The Waking Comes Late

Steven Heighton


We killed with the best of intentions.

The goals that we died for were sound.

The notions we killed for were sterling, 

our motives the sort that one mentions,

frankly, with pride.

Quit scrupling,

quibbling, lying down and 

lay this down:

Bad guys by the graveful we gunned down so 

girls, little girls 

by the classful, could go to school. Girls, too, busing to school, 

we slew so girls could go to school unharmed, in error 

we slew them, with better intentions, bad eggs however we harmed

to win hearts, warm cockles, gain guts and livers and limbs and minds

with decent intentions, good eggs we even armed (only good eggs 

armed)—the rest we smashed, truncated,

atomized until the doves among us

                buckled, seldom seeing dead

                men un-

dismantled, while heads of this and that kept touting,

hawking our cause like crack,

our crystal intentions, motives one mentions

especially when aim is less than exact

and friendlies get fried…

With downsized intentions we killed and we strafed

and we mortared and missiled and mined,

sniped too, droned too,

till we wilted to haunts in OSI wards, nightly

wading tarns and tar-ponds incarnadine,

and they dosed and discharged and forsook us, 

but on we kept killing with credible reasons

in a lush neural loop of gibbering visions

from hovering gunships, maniacally hooting, 

culling the groundlings with motives forgotten

to a playlist of metal eternally cycling…

Of course, looking back, you would like to reboot

and start over, but there is no over—

this spraying and shredding forever recursive—

this Gatling drum always ample with ammo—

and papa and papa our weapons keep bleating—

a ceaseless returning and endless rehearsing—

you’re killing with the best of 

with the best of them 

killing with the best of

with the best of them, killing,



The damaged individual is invited to seek treatment,

albeit at some future date 

Lance-corporal, here—

this comfort song, or (if prayer

is the protocol you prefer) 

this prayer.

When you visit the clinic

we’ll cook up a cure 

for your sadness and panic.

Meanwhile pills, 

meanwhile prayer.

Even to an atheist

God’s the Omega

of a shotgun’s business end.


The patient, still on a waiting list, suffers a major

coronary, for which he is promptly treated

His ribcage we cracked

and his heart we drew clear

like a red, writhing newborn 

pulled from the rubble.

They said that in public

his punchlining brilliance

disguised desperation.

Take this, if you’re manic—

come visit the clinic—

we’ve an opening 

early next March.

Even to an atheist

God’s the cold ordnance

of a twelve-gauge applied to the heart.


In which an appointment, of kinds, is finally found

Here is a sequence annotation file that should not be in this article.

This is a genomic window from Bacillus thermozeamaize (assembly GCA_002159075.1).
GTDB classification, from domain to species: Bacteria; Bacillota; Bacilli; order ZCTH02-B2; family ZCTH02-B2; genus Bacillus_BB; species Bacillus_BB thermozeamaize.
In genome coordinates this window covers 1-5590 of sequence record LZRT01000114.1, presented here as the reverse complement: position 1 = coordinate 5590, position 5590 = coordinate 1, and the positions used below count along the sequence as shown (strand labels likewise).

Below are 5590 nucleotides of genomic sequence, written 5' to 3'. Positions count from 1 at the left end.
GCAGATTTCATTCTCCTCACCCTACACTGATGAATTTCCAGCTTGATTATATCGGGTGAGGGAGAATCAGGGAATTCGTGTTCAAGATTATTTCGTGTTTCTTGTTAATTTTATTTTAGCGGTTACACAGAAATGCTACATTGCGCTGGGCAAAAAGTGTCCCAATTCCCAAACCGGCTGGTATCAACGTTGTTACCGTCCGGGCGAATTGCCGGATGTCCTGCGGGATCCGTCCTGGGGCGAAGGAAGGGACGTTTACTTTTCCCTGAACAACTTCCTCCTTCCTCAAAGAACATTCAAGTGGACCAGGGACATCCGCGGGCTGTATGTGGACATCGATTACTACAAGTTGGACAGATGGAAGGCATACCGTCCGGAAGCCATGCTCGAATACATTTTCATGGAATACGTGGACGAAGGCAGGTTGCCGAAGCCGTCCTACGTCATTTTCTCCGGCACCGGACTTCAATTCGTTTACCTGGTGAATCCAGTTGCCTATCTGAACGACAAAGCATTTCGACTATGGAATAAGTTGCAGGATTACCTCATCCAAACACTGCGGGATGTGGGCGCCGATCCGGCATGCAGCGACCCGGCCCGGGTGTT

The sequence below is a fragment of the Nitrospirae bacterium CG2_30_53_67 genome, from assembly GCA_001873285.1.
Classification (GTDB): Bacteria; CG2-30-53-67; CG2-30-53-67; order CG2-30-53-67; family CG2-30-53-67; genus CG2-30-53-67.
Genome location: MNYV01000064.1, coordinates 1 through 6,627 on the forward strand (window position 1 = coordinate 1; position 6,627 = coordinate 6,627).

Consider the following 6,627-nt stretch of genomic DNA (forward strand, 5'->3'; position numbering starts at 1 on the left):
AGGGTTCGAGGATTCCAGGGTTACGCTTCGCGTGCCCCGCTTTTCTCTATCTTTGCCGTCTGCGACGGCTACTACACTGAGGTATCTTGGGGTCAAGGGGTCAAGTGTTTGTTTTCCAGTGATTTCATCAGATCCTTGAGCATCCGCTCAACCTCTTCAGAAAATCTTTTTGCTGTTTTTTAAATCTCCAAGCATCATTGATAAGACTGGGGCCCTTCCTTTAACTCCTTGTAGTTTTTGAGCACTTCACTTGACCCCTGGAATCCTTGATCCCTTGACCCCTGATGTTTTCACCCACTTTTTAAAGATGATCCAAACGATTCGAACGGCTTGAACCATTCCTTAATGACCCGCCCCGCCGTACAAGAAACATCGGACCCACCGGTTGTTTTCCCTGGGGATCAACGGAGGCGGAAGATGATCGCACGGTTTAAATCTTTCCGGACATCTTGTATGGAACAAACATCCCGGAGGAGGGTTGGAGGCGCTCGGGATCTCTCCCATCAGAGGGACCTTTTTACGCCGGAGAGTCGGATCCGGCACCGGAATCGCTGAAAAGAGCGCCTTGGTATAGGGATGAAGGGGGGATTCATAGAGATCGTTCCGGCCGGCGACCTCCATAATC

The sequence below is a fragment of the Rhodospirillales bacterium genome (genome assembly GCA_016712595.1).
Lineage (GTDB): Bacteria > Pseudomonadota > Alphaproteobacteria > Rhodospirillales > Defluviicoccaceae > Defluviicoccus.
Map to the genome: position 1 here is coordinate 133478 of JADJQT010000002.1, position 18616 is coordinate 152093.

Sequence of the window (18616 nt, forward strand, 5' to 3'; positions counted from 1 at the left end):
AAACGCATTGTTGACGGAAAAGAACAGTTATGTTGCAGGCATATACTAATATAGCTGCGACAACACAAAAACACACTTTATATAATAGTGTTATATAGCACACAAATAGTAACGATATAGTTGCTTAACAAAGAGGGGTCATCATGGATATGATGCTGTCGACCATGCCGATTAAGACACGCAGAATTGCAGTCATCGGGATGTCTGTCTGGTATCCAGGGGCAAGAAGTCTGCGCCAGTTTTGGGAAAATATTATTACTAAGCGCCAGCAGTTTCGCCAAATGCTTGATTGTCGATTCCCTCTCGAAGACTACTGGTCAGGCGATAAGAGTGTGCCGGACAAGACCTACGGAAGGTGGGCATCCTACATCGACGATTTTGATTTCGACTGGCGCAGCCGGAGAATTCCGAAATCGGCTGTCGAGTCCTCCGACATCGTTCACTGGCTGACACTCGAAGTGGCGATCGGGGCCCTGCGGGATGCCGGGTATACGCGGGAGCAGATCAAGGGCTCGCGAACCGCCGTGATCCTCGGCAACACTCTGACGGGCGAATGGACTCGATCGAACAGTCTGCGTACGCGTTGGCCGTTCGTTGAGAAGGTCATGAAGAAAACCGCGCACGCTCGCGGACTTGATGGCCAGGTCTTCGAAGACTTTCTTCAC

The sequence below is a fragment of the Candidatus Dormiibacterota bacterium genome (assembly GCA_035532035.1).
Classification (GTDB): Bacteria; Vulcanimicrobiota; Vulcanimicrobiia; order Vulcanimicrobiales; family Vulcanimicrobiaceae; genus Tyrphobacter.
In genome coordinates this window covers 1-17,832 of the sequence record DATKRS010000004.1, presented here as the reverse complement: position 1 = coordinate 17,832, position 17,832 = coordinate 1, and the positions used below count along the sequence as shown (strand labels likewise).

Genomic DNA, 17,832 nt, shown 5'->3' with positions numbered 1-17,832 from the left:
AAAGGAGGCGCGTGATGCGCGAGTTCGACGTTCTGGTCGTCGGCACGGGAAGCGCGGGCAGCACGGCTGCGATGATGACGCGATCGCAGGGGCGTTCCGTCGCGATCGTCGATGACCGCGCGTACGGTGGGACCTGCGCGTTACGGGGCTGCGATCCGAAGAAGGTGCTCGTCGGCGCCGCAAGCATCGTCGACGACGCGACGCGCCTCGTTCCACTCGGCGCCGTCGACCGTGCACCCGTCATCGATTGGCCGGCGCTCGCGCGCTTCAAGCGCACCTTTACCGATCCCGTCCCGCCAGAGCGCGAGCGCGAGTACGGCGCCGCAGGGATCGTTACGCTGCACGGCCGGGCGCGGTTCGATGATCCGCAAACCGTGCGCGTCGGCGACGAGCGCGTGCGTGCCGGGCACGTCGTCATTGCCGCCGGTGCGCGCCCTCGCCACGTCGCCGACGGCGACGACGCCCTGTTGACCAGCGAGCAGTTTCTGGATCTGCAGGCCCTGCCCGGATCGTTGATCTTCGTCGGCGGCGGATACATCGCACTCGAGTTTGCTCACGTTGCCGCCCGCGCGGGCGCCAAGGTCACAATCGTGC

for our patient 

At the wake 

(closed casket)

the piper 

was drunk 

but managed

a coronach.


1     The Calvados by lamplight is an oily gold, a liquor pressed 

from bullion. Taste the essence of Norman summers—the 

fruit-sweetening sun, salt-bearing breezes of the English 

Channel, flotillas of cloud cooling the coastline. Proustian 

autumns, mellow and rich; the windless weeks of the apple 

harvest. Your snifter, brimming with brandy, exhales the scent 

of ancient orchards.

2    With your patient you are driving a dog-sled over a frozen sea 

under a sky trembling with a red aurora, blood pouring down 

a dark face. Your patient yells and whips the team onward. A 

bitch is whelping as she runs, dropping raw, mouse-sized 

pups onto the ice. The other dogs scoop them up and swallow 

them without breaking pace. You hurtle north toward that sky 

and, you are certain, open water.

3    The drink’s mission is to italicize the effect of several dozen 

tranquilizers while masking their aftertaste. You arrange the 

Celestanox (7.5 mg) on the edge of your desk, in neat formation, 

like a cycle of birth control pills. This really ought to do it. You 

chase them with another full snifter and taste again those 

schoolboy summers at Grand-papa’s orchard near St-Valentin.

4    The ones coming back from the war are the worst. You listen 

and prescribe—rest cure, work cure, drugs. You’d rather not 

prescribe them but you must. Even dust degrades to finer dust. 

We find you slumped at your desk in a pool of your own fluids 

and we revive you, pump your stomach, and your body survives. 

Bodies are made to, minds not so much. The ones that come 

back from the war, et cetera. Even dust falls to finer dust.

5    Your patient grew up in northern Quebec, son of a white 

trapper and Inuit mother. At twenty, Pete saw the war as a 

way out. And so it was. Up there everyone knew how to use a 

shotgun, he said, because of the fucking bears, though he 

never had to kill one. He did waste a guy in Panjwai with his 

C7 and it wasn’t like online. Wasn’t even a man—wouldn’t a 

man over there have a beard?

“Yes, I fear so.” 

Doctor, feel but don’t overfeel.

6    Above all, don’t get too involved! You can care but you must 

not love! Up north, when a big tide went out, they could crawl 

and then walk under the ice and it was alcohol blue and they 

could hear the sea in the far off and Sorels treading above. 

Pete kept coming back to that, curled like a glove in his chair. 

Many came home like him, but not all kept shotguns ready. 

When the tide returns, man, you gotta move fast!

Doctor, I order you not to love.

No items found.

Steven Heighton

Steven Heighton received the Governor General’s Award for Poetry for his 2016 collection The Waking Comes Late. He was the author of many books. His fiction and poetry have appeared in the LRB, Zoetrope, Tin House, Best American Poetry, Best American Mystery Stories and the Walrus.


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